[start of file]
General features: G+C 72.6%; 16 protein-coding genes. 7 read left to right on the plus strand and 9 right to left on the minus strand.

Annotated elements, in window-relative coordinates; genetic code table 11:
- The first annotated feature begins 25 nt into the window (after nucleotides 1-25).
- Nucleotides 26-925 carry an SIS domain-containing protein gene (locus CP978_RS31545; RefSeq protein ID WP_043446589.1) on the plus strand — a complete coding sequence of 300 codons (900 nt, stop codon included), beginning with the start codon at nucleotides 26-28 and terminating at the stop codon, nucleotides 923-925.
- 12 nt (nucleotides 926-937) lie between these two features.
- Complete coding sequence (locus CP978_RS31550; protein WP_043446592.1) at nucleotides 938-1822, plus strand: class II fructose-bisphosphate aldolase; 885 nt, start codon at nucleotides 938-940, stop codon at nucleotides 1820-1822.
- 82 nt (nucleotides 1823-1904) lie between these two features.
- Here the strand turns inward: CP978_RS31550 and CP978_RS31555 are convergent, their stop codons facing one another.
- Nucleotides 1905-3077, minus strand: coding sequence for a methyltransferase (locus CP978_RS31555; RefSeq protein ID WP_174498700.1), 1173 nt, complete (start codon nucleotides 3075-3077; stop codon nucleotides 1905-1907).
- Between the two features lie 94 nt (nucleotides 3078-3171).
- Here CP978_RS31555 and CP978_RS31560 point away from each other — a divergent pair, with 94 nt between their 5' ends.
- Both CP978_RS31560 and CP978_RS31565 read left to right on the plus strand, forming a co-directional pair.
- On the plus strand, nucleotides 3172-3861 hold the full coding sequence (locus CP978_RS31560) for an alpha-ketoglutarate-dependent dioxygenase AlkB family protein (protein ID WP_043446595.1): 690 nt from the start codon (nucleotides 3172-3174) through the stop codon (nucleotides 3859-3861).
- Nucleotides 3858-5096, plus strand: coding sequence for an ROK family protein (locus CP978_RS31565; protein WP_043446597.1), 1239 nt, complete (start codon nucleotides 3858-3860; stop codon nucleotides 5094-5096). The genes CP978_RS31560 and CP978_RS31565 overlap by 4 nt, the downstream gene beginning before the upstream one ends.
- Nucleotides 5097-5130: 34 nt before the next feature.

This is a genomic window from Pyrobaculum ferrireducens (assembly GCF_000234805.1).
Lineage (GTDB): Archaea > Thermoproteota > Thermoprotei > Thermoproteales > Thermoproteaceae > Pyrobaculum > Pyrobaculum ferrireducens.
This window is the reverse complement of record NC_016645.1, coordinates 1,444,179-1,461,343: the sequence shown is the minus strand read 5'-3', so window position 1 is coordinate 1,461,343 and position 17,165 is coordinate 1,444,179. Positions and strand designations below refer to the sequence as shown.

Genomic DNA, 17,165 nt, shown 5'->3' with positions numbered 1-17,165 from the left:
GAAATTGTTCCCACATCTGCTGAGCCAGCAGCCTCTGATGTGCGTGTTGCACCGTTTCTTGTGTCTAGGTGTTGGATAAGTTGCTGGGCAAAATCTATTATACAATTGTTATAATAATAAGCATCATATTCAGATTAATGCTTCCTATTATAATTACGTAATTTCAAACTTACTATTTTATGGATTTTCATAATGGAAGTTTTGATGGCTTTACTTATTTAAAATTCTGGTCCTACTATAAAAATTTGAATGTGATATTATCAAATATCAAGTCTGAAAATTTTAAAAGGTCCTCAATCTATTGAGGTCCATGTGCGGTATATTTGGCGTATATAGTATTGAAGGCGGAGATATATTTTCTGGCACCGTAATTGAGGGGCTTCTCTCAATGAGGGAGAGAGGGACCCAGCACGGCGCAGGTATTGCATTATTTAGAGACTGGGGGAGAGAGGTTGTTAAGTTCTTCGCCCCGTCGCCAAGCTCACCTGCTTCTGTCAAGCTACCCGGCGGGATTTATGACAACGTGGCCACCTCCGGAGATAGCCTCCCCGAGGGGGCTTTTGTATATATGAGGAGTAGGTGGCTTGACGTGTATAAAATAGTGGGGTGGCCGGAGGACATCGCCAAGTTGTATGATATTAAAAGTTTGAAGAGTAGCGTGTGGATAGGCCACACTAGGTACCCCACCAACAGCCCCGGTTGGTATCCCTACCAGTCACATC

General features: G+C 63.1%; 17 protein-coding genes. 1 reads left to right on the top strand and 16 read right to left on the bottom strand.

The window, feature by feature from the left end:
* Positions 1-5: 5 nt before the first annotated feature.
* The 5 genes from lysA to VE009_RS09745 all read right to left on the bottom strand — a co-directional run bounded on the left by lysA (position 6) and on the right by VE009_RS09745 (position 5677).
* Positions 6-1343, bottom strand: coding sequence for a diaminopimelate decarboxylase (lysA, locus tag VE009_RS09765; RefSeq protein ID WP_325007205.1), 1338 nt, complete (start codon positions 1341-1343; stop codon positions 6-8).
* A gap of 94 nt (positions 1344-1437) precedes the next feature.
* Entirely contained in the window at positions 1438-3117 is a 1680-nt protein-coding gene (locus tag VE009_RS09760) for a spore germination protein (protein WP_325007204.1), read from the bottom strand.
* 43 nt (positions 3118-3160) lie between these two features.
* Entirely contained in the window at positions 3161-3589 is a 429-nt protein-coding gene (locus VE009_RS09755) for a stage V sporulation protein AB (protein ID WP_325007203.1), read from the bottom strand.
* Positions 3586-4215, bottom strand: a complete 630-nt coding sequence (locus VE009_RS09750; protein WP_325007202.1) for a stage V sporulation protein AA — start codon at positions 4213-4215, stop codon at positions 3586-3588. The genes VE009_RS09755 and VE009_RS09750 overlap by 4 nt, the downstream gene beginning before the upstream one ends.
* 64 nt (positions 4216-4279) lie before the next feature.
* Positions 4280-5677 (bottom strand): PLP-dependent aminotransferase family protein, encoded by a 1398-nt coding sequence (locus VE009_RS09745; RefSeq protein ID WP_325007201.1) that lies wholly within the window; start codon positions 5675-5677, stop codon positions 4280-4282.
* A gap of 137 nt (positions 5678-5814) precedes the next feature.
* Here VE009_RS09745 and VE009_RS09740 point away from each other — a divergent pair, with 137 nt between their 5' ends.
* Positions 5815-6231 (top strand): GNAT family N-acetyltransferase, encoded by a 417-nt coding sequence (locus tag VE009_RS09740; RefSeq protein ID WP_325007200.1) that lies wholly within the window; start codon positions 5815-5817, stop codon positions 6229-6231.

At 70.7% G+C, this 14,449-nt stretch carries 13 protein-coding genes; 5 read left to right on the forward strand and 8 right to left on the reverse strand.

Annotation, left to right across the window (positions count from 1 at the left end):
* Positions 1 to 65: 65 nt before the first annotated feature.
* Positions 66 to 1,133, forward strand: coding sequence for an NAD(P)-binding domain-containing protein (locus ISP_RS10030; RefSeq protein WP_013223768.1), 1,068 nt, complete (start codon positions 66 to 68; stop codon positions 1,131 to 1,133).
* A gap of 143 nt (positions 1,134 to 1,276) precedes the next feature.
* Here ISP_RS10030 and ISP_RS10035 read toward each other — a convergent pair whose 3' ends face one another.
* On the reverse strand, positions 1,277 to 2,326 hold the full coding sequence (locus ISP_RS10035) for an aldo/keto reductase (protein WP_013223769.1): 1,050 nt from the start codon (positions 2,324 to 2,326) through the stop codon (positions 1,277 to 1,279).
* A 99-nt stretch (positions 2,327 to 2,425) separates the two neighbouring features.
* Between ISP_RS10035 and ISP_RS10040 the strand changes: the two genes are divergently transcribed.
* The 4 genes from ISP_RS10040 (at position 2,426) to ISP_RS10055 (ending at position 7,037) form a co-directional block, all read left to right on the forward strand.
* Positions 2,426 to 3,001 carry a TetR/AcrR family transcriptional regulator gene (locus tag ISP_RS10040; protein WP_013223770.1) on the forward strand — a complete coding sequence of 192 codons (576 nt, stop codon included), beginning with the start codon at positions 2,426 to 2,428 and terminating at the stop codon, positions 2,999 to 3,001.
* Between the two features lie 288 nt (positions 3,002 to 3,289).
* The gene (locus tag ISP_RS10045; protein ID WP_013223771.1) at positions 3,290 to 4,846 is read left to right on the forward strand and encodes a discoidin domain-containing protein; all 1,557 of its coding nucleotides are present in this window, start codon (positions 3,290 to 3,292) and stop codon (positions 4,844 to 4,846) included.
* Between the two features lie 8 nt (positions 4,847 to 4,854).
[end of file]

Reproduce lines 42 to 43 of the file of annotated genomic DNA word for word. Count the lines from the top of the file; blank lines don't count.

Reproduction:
* On the reverse strand, positions 1,277 to 2,326 hold the full coding sequence (locus ISP_RS10035) for an aldo/keto reductase (protein WP_013223769.1): 1,050 nt from the start codon (positions 2,324 to 2,326) through the stop codon (positions 1,277 to 1,279).
* A 99-nt stretch (positions 2,327 to 2,425) separates the two neighbouring features.